Other dynamic elements of poverty are those related to the special circumstances of: o The livelihood of persons without official addresses, e.g. those who move to urban fringes and live there, often with continuing rural links. o Deprivation among mobile populations o Poverty among displaced populations, who may continue to live in “temporarily-long-term” special circumstances.
Moreover, often during crises and conflicts, parameters change so rapidly that it is realistically difficult to capture them in complex surveys.
The social and cultural dimensions of poverty (Elisabeth Gotschi, Sam I. Ibanda, Simon Magbenga, Ahmed Driouchi, Eugene Nkubito, Marcelo López Birra, Francisca Alvarez Pretelt, Doley Tshering, Luz Maria Lopez Montaño)
Research on social capital has highlighted the need to take into consideration social aspects of interaction with an impact of poverty such as membership, family and feelings of belonging to a national, tribal, religious, faith, language or tradition group, which makes diversity central to the poverty discourse. Other neglected domains such as the expression of affection and recreation needs are also relevant in determining well-being. In addition to the inner value that people may attribute to these dimensions, social safety nets can play an important role in escaping poverty. An analysis of the various interfaces between individual-group-national-global levels of society could generate richer insights into the debate.
Moreover, there is an increasing recognition of the role of culture in poverty alleviation both for its instrumental value in generating income and in the way culture influences how poverty is perceived and the effectiveness of poverty reduction interventions. For example, culture might impact the economic sphere, as demonstrated by the role of a “saving culture” in promoting investment in the Asian emerging economies. Other contributors have compared a culture of “effort and work” with a culture privileging “short cuts” such as bribery and nepotism. Other elements of culture have an impact on our “conscience” and on the way we conceive societal progress.
Although contributors are aware of the difficulties in defining and measuring these subtle aspects of poverty, they advocate for measures which can help improve our understanding and promotion of culture, psychological well-being and community vitality.
OPHI notes that the module on psychological and subjective well-being includes questions on ‘meaning’ which are argued to be cross-culturally comparable indicators of what culture and faith provide people.
Access to collective Goods (Elisabeth Gotschi)
Access to collective goods can be necessary for a comprehensive assessment of poverty. These goods include, but they are not limited to: o Natural resources: mechanisms to effectively govern the commons and prevent their exploitation or o Sub-investment (reference to HDR 2007/8) o Global peace: local instabilities can destabilize whole regions; acts of terrorism cultivate global fear and have an impact on individual perceptions of security and insecurity o A stable macroeconomic environment: the recent crises linked to petrol and food prices, and to the financial markets demonstrate how interrelated markets are and how easily instability in one part of the world increases vulnerability and livelihoods somewhere else. Poor people tend to be more sensitive to the natural and social environment surrounding them. (WRI 2005). That is true for both rural and urban populations. For example, in urban poor neighborhoods, playgrounds for children are often missing or unsafe (Strier, 2005 ).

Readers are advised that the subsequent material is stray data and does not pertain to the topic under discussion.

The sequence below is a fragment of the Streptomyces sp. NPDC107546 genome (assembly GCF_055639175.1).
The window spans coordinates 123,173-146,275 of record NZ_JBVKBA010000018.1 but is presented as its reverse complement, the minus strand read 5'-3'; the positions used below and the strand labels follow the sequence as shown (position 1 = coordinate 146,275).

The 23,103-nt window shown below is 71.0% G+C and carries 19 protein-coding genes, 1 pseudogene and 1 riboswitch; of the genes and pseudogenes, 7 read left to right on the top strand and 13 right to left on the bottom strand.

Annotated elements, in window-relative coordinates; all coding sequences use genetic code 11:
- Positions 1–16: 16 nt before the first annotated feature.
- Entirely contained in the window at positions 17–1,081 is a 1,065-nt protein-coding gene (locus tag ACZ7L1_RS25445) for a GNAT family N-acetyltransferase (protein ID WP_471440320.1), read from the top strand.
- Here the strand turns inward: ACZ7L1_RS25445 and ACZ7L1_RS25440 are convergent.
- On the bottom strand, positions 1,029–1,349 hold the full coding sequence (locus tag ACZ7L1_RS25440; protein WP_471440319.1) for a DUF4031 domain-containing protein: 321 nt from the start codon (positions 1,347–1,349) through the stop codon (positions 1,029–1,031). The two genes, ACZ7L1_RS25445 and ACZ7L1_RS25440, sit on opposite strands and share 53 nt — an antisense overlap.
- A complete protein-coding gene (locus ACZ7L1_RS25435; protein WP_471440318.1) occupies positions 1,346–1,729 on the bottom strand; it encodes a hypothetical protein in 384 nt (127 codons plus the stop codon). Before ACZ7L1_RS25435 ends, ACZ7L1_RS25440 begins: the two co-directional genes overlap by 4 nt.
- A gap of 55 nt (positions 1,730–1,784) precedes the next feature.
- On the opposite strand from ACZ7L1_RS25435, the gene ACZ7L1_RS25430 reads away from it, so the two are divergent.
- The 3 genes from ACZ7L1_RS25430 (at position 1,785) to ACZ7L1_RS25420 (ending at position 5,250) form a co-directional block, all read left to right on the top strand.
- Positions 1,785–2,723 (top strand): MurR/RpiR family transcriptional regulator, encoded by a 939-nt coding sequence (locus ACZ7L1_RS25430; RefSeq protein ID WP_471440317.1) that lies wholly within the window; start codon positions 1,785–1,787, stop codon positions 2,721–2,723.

The institutional dimension of poverty (Sam I. Ibanda, Sonia Almirón 1, Emanuel Buendia, Michel Kabalisa, Shaza Joundi)
Institutions’ capacity and quality are among the major causes and consequences of poverty, therefore, poverty cannot be addressed successfully without tackling issues such as governance (including corporate governance), corruption, the rule of law and democracy. Democratic processes such as elections and public consultations are fundamental within the empowerment dimension listed above, as well as information and transparency of transactions, awareness of public issues and access to public documents. Contributors have suggested integrating weighted composite indices such as the Daniel Kaufmann Index and/or the Ibrahim Index into poverty measurement.
A key issue in this context is access to public services such as free legal aid, security and protection, which can eliminate uncertainty for the poor, facilitating access to economic, social and cultural rights. Within the same sphere, access to basic social services such as health, water, education, food, shelter and to productive resources such as land security, ancestral domains, livelihoods, markets and credit can make a difference in the livelihoods of the poor.
In all aspects listed above, access can be measured in terms of availability (presence or absence of), affordability (costs and economic capacity to access goods and services) and ability (physical and intellectual capacity of groups and individuals to access). In this context, contributors have highlighted the commonality between a multi-dimensional approach to poverty and the human rights-based approach, whereby the state is evaluated in terms of his capacity to perform its role of duty bearer providing respect, protection and fulfillment.